Jönköping International Business School began their African journey many years ago, and are now cooperating with four leading African universities.
It started with a postgraduate education, and that was nothing new in itself. Many Swedish universities have for a long time given education to students from low-middle income countries. But as graduate students built networks in the country where they received their education, few returned home, and the home country did not benefit from their new skills.
In an innovative partnership with Addis Abbaba University and with support from Swedish development cooperation (Sida), in 2011 JIBS started to develop a doctoral programme in economics and management in Ethiopia. In 2013 a similar project, and a master programme, was started at the University of Rwanda.
With the experience and knowledge from two projects, together with the experience of trying to build similar programmes in Tanzania and Uganda, JIBS discovered that there were many similarities between these countries in terms of conditions, challenges and opportunities. The countries are among the fastest growing economies in the world, but the lack of qualified university teachers and researchers have been an obstacle on the road to growth and poverty reduction.
Therefore the initiative was taken to a whole new form of collaboration between JIBS and four African universities: College of Business and Economics at the University of Rwanda, College of Business and Economics at Addis Ababa University, College of Business and Management Sciences at Makerere University and University of Dar es Salaam Business School.
The collaboration is called EID, which stands for Entrepreneurship and Innovation for Development, and within the program, the five universities will not only be able to send students to each other, they will also collaborate in the dissemination of research and development of the private sector.
A large portion of the faculty at JIBS are involved in the Africa project in various ways. Lars Hartvigson, senior advisor at JIBS, has had the primary responsibility to make the cooperation more concrete. The doctoral programmes need to be as similar as possible, and within the EID it is also important to decide who does what. Everything is decided in dialogue with the African universities.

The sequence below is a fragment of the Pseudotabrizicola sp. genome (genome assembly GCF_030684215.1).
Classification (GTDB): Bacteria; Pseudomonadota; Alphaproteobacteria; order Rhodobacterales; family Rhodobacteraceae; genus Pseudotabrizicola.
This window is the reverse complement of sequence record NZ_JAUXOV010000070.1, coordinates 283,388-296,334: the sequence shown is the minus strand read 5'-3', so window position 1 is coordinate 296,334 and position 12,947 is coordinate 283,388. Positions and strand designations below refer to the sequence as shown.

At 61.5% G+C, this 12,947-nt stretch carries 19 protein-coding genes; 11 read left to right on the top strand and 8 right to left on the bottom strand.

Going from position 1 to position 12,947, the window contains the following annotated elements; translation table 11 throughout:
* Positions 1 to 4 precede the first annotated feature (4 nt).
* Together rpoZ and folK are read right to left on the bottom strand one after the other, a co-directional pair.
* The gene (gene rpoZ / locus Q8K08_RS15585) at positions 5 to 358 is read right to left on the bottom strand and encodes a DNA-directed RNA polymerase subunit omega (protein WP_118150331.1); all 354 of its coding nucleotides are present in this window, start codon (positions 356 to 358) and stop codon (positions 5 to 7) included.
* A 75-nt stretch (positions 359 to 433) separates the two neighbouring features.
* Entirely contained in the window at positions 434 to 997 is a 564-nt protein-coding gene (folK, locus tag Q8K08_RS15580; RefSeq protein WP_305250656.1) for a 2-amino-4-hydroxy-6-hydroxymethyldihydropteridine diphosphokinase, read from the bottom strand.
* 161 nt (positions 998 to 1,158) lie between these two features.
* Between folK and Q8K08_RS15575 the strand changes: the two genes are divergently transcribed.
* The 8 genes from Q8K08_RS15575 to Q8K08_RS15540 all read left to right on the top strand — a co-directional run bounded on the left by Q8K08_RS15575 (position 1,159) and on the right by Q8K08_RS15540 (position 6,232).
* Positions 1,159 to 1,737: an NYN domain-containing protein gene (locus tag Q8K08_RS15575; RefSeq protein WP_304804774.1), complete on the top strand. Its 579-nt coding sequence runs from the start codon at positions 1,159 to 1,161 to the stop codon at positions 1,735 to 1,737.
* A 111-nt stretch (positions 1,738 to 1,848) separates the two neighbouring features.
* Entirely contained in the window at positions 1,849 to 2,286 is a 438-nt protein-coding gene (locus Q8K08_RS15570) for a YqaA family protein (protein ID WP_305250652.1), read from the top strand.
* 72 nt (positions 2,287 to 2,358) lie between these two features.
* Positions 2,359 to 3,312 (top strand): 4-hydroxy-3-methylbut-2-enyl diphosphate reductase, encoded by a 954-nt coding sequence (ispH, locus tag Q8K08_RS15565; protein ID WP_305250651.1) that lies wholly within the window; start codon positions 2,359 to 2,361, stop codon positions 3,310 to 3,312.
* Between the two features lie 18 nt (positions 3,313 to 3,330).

“It is important to strengthen the ownership of all parties”, says Lars. “That is more important than where the money comes from. JIBS takes a great responsibility in the beginning but will release it gradually.”
Mohammed Seid, who is responsible for the doctoral programme in management at Addis Ababa University, agrees.
“The financial aspect is only a means, it does not affect our sense of ownership. The doctoral programmes belong to us, not JIBS. We only need to agree on the plans, and we do this together.”
“One of our most important tasks is to strengthen the research culture of the institutions that we work with”, says Lars. “They have, of necessity, become very focused on teaching and there is little time for research. This pattern must be broken, for a sustainable institution must conduct research.”
EID is not only a collaboration for PhD education, but also for research and for reaching out with research results. JIBS supports, among other things, with the knowledge of how to write and publish articles in scientific journals. Within EID there will also be international research conferences, business visits and much more.
“The perseverance of JIBS has certainly affected our relationship”, says Mohammed. “They are determined that this must happen. They also understand the cultural differences and see them not as a restriction but as an opportunity. They do not do anything on their own, but everything is done with mutual respect and understanding.”
Content updated 2016-05-30